Official figures show there are 3.7m households in the UK where no one works, down 153,000 on a year earlier
Ministers have heralded a fall in the number of workless households – by 153,000 to 3.7m – arguing that the coalition’s welfare reforms are working.
The Office for National Statistics (ONS) said that in the three months from April to June 2012 over which the data was collected there were 3.68m UK households with at least one member aged 16 to 64 where no one was working.
This represented 17.9% of households and was a fall of 0.8 percentage points, or 153,000 households, on a year earlier – the second consecutive fall. However this was from the record high of 19.2% of all households in 2010, and some way off the pre-recession figure of 17.4%.
Chris Grayling, the employment minister, said: “These are encouraging figures. Through our welfare reforms more people are entering the workplace and more children are living in a household that works.
“However, we can’t be complacent. The economy remains a substantial challenge, which is why we need the right employment support to ensure that those living in workless households and their children are given the opportunities and help to succeed.”
About two-fifths of the 5 million people who were workless were aged between 50 and 64, leading many to speculate that the fall in workless households was due to those people withdrawing from the labour market by taking early retirement.
The ONS said: “Some of the workless people aged 16 to 64 give study or retirement as their reason for not working.” If fully retired and student households are removed, the number of workless households in the UK is 2.92m.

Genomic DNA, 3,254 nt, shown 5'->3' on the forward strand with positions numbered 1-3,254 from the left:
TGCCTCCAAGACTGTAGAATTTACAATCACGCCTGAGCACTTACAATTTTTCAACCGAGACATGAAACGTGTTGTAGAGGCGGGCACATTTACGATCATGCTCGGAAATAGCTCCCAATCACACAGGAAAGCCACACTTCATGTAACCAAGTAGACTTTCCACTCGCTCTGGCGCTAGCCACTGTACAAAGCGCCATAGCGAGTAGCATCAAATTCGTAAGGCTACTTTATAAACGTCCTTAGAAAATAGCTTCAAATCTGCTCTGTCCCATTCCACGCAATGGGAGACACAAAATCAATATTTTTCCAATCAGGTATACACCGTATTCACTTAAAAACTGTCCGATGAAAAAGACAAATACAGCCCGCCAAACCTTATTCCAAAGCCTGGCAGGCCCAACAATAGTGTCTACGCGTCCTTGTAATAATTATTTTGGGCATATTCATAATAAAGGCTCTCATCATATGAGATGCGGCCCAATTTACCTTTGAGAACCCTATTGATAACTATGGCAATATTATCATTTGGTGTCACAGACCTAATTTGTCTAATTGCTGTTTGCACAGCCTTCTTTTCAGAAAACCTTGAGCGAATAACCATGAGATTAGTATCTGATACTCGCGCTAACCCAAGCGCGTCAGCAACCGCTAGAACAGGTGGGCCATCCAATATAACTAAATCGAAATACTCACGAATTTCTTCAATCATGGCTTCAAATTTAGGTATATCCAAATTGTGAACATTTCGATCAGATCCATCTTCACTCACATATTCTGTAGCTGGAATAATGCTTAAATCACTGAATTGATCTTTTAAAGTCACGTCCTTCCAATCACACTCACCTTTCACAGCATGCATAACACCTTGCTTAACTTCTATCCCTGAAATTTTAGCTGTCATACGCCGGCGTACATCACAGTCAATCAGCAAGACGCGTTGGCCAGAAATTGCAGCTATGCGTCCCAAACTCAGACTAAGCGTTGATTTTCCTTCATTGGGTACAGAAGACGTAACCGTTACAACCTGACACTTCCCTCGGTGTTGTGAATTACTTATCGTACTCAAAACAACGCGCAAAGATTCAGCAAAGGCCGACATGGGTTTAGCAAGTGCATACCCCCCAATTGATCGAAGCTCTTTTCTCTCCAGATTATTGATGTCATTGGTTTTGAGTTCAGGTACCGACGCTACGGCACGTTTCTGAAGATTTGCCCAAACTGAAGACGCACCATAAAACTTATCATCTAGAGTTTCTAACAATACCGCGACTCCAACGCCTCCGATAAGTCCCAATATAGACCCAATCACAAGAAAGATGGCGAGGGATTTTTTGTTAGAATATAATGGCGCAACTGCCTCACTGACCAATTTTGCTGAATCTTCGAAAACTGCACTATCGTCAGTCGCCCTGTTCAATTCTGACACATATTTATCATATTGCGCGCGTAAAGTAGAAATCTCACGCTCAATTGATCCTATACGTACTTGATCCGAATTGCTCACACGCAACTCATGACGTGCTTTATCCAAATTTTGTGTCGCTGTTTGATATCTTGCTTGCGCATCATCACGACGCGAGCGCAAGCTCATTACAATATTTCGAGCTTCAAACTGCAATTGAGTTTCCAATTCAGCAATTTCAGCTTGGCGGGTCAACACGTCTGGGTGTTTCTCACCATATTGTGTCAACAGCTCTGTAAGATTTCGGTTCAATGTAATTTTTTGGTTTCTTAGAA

Over the past 15 years there has been a fall in the percentage of lone-parent households with dependent children that are workless from 52% in 1996 to 37% in 2012. The first part of this fall happened between 1996 and 2006, and the proportion then remained flat for a few years but fell by about 2% between 2011 and 2012.
According to the ONS, “comparing lone parents and couple households, the latter have a much lower chance of being a workless household”.
Graeme Cook, associate director for family, community and work at the Institute for Public Policy Research, said households were a “problematic measure because they don’t measure the same people year on year. If two single workless people get together then you get one workless household instead of two.”
The data also showed there was also a fall of 36,000 in working households – those with at least one person aged 16 to 64 where all adult members are in work.
Cook said the real puzzle was that while the economy was still contracting, jobs were being created. Since the start of the recession at the beginning of 2008, employment has fallen by less than 1% while GDP has fallen by approximately 4% over the same period.
“What we have seen is falls in productivity, with a rise in reported self-employment and part-time work. It’s basically underemployment. Now that is not a bad thing, it’s just more complicated than saying it is about welfare reform,” said Cook.